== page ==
by Shirley Corriher
Vegetable Intake in College-Aged Adults Is Explained by Oral Sensory Phenotypes and TAS2R38 Genotype.
Chemosens Percept. 2010 Dec 1;3(3-4):137-148.
Duffy VB, et al.
Taste and oral sensations vary in humans.
Some of this variation has a genetic basis, and two commonly measured phenotypes are the bitterness of propylthiouracil (PROP) and the number of fungiform papillae on the anterior tongue.
While the genetic control of fungiform papilla is unclear, PROP bitterness associates with allelic variation in the taste receptor gene, TAS2R38. The two common alleles are AVI and PAV (proline, alanine, valine, and isoleucine); AVI/AVI homozygotes taste PROP as less bitter than heterozygous or homozygous PAV carriers.
In this laboratory-based study, we determined whether taste of a bitter probe (quinine) and vegetable intake varied by taste phenotypes and TAS2R38 genotype in healthy adults (mean age=26 years).
Vegetable intake was assessed via two validated, complementary methods: food records (Food Pyramid servings standardized to energy intake) and food frequency questionnaire (general intake question and composite vegetable groups). Quinine bitterness varied with phenotypes but not TAS2R38; quinine was more bitter to those who tasted PROP as more bitter or had more papillae.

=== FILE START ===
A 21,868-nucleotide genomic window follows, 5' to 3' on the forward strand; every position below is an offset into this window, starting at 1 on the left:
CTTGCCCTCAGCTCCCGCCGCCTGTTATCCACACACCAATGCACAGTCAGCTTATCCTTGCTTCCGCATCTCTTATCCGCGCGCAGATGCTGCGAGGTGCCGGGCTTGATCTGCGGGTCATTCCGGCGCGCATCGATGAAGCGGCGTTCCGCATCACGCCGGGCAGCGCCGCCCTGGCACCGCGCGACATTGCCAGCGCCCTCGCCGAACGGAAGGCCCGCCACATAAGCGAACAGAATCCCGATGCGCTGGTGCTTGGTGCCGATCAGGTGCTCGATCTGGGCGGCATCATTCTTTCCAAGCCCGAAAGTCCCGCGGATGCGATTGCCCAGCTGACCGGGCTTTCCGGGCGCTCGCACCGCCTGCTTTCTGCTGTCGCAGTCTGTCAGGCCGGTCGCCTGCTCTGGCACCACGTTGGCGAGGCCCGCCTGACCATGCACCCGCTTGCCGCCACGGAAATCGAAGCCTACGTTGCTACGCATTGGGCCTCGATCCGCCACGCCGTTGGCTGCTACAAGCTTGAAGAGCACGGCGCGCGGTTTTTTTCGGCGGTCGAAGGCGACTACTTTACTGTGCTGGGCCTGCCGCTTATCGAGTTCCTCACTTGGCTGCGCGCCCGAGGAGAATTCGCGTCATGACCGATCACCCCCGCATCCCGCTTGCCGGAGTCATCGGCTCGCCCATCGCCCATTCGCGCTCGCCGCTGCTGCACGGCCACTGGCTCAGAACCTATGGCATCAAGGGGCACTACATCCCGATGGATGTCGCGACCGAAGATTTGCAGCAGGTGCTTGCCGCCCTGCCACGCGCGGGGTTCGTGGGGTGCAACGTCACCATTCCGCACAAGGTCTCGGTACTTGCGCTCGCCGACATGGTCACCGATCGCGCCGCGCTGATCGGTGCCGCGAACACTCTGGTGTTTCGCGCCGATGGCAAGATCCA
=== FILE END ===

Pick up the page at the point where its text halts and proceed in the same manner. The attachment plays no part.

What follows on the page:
Nontasters by phenotype or genotype reported greater consumption of vegetables, regardless of type (i.e., the effect generalized to all vegetables and was not restricted to those typically thought of as being bitter).
Furthermore, nontasters with more papillae reported greater vegetable consumption than nontasters with fewer papillae, suggesting that when bitterness does not predominate, more papillae enhance vegetable liking.
These findings suggest that genetic variation in taste, measured by multiple phenotypes or TAS2R38 genotype, can explain differences in overall consumption of vegetables, and this was not restricted to vegetables that are predominantly bitter.
Polymorphisms in TRPV1 and TAS2Rs Associate with Sensations from Sampled Ethanol.
Alcohol Clin Exp Res. 2014 Sep 25.
Allen AL, McGeary JE, Hayes JE.
Genetic variation in chemosensory genes can explain variability in individual’s perception of and preference for many foods and beverages.
To gain insight into variable preference and intake of alcoholic beverages, we explored individual variability in the responses to sampled ethanol (EtOH).
In humans, EtOH elicits sweet, bitter, and burning sensations.
Here, we explore the relationship between variation in EtOH sensations and polymorphisms in genes encoding bitter taste receptors (TAS2Rs) and a polymodal nociceptor (TRPV1).
Caucasian participants (n = 93) were genotyped for 16 single nucleotide polymorphisms (SNPs) in TRPV1, 3 SNPs in TAS2R38, and 1 SNP in TAS2R13. Participants rated sampled EtOH on a generalized Labeled Magnitude Scale. Two stimuli were presented: a 16% EtOH whole-mouth sip-and-spit solution with a single time-point rating of overall intensity and a cotton swab saturated with 50% EtOH on the circumvallate papillae (CV) with ratings of multiple qualities over 3 minutes. Area-under-the-curve (AUC) was calculated for the time-intensity data.